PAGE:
Last month, the EdLawConnect Blog discussed the increased inequities faced by students and communities as a result of distance learning. While access to technology can pose barriers and challenges to educational equity in the classroom, technology can also be harnessed to overcome barriers and challenges to equity, providing a key benefit to the school community. This month, we will focus on using technology to engage parents and students and to support student success.
Throughout the COVID-19 pandemic, school districts relied on technology not only to teach students, but also to communicate with parents and the broader school community. Due to COVID-19 physical distancing requirements, many districts swapped in-person parent/guardian-teacher conferences and back-to-school nights with video conferencing and virtual events (Zoom, Google Meet). As schools transition back to in-person instruction, districts may decide to continue using video conferencing to conduct parent/guardian meetings.
Video conferencing is appealing for several reasons. In the forefront of many minds, is its efficiency. Video conferencing allows parents/guardians to participate in meetings from any location and during work breaks. Parents/guardians who work during the traditional school day may have been unable to attend a meeting in-person, particularly once a commute was factored in; however, they may be able to step away from work during a work break to participate in a virtual meeting. Parents/guardians who struggled to find childcare and could not attend school functions due to other barriers (e.g., lack of a vehicle or inability to drive), can participate in meetings from home without these barriers to access. In addition, parents/guardians with small children at home or other responsibilities may be better able to participate when at home with built in supports as opposed to visiting a school conference room.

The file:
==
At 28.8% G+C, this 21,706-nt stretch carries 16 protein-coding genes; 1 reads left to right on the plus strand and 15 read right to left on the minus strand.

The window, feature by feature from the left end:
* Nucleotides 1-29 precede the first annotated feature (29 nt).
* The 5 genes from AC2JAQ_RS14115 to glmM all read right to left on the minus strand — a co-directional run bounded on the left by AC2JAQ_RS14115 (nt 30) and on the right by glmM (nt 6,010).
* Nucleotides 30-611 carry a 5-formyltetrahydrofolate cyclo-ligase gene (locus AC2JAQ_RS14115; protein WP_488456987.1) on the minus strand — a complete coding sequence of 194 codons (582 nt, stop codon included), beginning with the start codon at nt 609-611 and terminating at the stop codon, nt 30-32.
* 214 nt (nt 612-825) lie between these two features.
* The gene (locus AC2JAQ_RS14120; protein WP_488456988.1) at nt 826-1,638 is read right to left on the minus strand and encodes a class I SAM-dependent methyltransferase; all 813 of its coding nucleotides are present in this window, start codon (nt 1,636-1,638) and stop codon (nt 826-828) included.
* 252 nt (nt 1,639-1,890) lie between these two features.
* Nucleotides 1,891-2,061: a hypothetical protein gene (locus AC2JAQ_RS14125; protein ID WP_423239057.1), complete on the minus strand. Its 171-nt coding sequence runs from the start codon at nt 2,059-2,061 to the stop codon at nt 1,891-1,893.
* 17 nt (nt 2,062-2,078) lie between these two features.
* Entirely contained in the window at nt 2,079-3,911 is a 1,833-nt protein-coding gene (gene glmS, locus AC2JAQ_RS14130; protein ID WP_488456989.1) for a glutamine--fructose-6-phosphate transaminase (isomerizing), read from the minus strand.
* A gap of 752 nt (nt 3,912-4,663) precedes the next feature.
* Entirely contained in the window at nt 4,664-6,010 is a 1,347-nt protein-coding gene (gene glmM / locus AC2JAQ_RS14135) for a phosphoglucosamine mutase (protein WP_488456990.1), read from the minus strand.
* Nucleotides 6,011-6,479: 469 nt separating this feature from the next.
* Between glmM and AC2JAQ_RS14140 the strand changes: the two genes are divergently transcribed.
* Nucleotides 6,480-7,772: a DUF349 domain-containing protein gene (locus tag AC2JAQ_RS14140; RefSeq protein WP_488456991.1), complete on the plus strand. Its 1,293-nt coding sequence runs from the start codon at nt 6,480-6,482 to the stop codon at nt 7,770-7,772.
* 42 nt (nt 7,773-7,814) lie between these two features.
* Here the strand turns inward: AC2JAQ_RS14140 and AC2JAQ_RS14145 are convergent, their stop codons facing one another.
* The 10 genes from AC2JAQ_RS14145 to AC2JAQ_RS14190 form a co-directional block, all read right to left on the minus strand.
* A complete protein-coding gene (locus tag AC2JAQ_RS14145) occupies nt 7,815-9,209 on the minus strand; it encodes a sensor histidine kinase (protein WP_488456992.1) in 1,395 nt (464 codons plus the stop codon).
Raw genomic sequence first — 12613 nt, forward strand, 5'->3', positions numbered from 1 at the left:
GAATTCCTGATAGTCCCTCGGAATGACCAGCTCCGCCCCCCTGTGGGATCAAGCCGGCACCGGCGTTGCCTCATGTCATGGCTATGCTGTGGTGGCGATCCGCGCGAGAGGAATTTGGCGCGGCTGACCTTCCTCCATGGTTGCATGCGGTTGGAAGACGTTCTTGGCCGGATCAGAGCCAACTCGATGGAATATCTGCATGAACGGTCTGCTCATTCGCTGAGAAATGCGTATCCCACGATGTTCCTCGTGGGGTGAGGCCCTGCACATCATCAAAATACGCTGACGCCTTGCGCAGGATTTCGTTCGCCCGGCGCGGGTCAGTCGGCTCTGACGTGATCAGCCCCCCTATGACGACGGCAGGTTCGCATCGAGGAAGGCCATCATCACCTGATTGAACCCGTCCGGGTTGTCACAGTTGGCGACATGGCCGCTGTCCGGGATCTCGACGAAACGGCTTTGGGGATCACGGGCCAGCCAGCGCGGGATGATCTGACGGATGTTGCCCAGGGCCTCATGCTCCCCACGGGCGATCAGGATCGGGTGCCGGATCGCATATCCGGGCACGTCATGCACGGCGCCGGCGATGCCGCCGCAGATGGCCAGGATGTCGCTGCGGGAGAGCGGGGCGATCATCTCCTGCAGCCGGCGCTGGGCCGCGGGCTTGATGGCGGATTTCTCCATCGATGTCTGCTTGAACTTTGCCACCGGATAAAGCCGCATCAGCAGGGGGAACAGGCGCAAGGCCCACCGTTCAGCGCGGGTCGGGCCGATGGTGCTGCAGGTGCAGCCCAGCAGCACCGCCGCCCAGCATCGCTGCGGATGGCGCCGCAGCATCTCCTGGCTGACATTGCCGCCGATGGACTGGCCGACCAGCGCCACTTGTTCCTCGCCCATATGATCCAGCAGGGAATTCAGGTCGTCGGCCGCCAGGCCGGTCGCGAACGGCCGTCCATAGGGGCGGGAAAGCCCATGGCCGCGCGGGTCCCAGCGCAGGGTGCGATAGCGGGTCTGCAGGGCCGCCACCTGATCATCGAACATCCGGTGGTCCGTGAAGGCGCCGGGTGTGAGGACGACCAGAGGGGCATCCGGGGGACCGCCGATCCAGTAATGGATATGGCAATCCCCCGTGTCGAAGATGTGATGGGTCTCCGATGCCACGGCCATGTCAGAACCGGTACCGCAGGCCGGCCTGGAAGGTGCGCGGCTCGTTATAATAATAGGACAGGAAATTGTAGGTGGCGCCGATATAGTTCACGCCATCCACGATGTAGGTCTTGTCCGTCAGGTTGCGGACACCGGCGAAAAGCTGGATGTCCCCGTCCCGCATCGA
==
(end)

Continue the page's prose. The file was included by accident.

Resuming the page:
Separate from these small meetings, many parents were unable to attend school events and meetings because of the specific dates and times. Now, parents/guardians may also be able to stream live events, such as back-to-school night or Parent Teacher Association meetings after the meeting, or watch the meeting live (via live stream or other technology) while away from home for work, at other activities, or when completing other tasks. These meetings can also be more accessible to families with hearing loss and interpreting needs because of closed captioning and online translation options. However, in considering these positives, districts must continue to recognize that virtual meetings may create challenges for families who do not have access to internet or electronic devices, or guardians who may not know how to use video conferencing platforms and consider providing alternative methods of access or individualized support to these families.